It’s a struggle to find that first job. It’s a struggle to find a job you really like. But, if you keep applying and do your best to better yourself as a person and job candidate, you will find the right fit. Always: Keep moving forward (I love this song).
Wow. Summer is here. After having a week to relax, my schedule is now packed.
On Monday, I began my work for the Lewis & Clark Sustainability Council as a Law Clerk. My main tasks are to research sustainability-related programs and create networks for all three of our campuses and the Portland-metro area. I’m excited to see what I can get done. This summer, expect to hear updates about my work in this position. Also, feel free to email me if you are interested in volunteering or doing research for the Sustainability Council at email@example.com (Did you know that you can count volunteer hours from the summer before 1L as hours for the Community Service Award? Pretty cool, right?)
Today, I started my other summer opportunity. I met with a local trial judge and received my first real-world legal research assignment on a confidentiality issue. Thank goodness for L.A.W. and Legal Research! I am devoting this weekend to perfecting a legal memo!
Overall, life is great. I am enjoying the sun and finally have time to get back in touch with friends and colleagues.
Ask any law student to share their thoughts about winter break, and the answer is likely to be the same: it was too short. Dreams of playtime and travel easily give way to sleeping in and vegetating in front of the television, allowing overworked brains to rest and recuperate. Once classes resume, the challenge is to get back into gear for the term, and ramp up the hours and efforts devoted to study. This means getting up early in the morning, instead of sleeping until noon, and hitting the books daily, instead of the snooze button. It can be a rough adjustment.
As a 2L, the world beyond law school is also starting to come into hazy view in the distance. Even though 2L winter break marks only the halfway point of the law school experience, each term seems to fly by at an accelerating pace, and the job hunt is already starting to creep into daily consciousness. Although it is easy to pretend that law school is a purely intellectual exercise, the more salient reality is that law is a profession. The career fair in early February brings this reality to the fore for many students. Sitting down with sweaty palms for a job interview helps one recognize that law school is just a brief respite from the rat race.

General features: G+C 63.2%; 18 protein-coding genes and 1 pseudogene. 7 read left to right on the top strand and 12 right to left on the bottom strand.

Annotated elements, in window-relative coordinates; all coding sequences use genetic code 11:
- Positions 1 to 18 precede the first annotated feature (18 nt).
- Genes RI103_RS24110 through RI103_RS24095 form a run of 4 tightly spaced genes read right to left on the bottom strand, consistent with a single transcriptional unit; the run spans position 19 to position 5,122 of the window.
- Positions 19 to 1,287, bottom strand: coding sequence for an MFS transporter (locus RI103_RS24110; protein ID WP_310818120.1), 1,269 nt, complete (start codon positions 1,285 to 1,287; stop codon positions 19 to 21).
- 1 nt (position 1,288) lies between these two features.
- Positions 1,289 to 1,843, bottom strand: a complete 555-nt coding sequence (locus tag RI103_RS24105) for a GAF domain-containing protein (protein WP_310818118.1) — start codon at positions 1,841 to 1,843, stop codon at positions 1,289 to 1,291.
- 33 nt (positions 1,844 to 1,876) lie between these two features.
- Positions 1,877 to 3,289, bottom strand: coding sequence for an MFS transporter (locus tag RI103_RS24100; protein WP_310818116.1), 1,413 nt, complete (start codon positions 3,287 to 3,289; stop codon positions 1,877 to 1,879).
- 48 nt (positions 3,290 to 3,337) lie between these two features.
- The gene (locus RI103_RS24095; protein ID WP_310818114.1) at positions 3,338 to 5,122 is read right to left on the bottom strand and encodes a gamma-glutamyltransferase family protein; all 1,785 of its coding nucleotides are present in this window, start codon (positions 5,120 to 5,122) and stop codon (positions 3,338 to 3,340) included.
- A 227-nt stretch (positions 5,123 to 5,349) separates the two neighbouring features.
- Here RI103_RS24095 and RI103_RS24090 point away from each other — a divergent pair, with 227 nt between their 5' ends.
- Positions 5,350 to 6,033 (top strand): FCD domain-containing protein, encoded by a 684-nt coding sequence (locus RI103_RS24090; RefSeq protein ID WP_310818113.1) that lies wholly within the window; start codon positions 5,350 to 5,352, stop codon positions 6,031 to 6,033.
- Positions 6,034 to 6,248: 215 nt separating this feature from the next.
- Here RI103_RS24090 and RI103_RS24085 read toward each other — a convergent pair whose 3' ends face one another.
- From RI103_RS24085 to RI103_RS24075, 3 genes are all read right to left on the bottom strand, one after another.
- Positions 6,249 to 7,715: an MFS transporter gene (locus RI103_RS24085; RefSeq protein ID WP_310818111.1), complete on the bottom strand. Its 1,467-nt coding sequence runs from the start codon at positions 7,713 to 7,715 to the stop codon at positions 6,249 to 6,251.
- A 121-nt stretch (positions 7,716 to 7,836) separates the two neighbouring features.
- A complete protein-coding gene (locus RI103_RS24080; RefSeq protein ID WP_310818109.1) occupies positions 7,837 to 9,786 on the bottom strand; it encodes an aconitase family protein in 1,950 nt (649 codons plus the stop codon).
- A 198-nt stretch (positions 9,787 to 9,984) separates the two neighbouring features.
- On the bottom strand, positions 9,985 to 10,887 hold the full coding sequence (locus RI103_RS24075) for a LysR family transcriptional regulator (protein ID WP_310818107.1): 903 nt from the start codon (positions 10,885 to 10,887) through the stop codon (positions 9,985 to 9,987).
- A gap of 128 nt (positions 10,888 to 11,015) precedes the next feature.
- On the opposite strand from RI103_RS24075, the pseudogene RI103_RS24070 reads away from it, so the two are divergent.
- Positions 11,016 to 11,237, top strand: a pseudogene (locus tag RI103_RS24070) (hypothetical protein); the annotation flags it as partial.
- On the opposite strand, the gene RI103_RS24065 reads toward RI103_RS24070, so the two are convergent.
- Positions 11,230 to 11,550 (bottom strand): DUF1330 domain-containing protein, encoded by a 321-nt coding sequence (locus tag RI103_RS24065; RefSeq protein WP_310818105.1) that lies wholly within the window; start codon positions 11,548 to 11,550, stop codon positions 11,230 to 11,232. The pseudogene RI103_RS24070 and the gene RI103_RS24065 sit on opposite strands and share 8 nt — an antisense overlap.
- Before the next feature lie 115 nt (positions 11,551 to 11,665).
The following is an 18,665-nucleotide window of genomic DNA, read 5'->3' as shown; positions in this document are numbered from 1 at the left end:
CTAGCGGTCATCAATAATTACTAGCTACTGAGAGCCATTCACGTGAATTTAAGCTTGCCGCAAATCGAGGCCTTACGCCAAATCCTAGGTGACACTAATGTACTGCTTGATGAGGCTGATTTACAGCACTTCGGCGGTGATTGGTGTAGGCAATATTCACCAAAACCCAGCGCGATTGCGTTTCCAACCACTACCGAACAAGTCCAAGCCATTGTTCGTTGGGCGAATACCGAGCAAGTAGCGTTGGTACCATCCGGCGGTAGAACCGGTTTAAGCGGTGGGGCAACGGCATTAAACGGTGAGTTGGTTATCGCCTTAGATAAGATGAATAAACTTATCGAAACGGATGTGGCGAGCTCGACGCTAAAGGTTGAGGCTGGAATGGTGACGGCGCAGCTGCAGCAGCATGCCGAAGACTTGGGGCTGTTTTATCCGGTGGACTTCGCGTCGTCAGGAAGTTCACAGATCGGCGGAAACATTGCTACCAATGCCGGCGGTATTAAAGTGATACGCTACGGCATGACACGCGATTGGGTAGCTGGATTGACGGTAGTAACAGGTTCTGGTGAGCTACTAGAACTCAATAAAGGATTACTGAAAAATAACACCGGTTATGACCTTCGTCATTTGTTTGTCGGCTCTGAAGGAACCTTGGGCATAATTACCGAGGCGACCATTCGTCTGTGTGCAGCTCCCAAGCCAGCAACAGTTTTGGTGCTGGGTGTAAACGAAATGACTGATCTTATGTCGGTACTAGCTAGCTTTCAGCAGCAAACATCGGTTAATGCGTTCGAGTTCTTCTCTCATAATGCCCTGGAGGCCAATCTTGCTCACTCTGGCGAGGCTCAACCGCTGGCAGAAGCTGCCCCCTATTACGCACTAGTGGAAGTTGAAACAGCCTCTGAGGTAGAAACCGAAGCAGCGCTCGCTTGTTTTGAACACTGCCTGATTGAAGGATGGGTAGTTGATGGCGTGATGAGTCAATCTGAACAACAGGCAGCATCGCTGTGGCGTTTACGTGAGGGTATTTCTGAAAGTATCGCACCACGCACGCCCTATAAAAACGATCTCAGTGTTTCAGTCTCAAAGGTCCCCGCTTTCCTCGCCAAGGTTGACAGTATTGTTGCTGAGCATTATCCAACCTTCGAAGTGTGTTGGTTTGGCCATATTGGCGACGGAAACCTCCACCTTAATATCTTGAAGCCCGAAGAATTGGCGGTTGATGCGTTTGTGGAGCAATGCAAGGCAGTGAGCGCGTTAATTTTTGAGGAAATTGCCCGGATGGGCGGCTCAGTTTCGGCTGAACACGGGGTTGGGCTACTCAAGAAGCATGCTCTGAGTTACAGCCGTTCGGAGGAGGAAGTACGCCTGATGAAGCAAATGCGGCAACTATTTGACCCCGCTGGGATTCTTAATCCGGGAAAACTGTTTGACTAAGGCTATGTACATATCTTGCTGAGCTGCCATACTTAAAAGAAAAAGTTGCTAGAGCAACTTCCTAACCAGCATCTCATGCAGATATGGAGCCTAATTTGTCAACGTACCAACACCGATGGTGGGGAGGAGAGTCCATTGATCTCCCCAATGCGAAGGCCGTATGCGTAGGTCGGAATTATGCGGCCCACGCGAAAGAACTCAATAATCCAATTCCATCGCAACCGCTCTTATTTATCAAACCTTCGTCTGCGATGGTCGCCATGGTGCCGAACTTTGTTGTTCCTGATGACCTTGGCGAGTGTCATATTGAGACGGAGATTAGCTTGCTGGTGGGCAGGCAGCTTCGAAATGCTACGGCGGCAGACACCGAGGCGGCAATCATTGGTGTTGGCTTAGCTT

The path to employment is highly dependent on what one does while still in school, but the time is short, and the task at hand is complex and daunting, especially for students that don’t have relatives in the profession or a specific career path planned out. The summer after one’s 2L year becomes all-important as a platform for building a professional reputation and beginning a career, but the challenge of juggling job applications, interviews, classes and volunteering can bring on a lot of stress.
The good news is that the career services staff at Lewis and Clark are eager and able to help. Their guidance, along with a generous selection of programs to help with interview, resume, and writing skills, makes the job hunt less frightening and much more enjoyable. Lewis and Clark students worried about the challenges of the current job market have great resources right at their fingertips. Plus, they serve snacks on Wednesday, so even if you’ve got this whole job thing wrapped up, there’s still good reason to drop in and say hello. Getting to know your fellow students and professors is bound to help in law school and beyond, but make some friends in career services, too. Don’t forget that there is more to school than classes!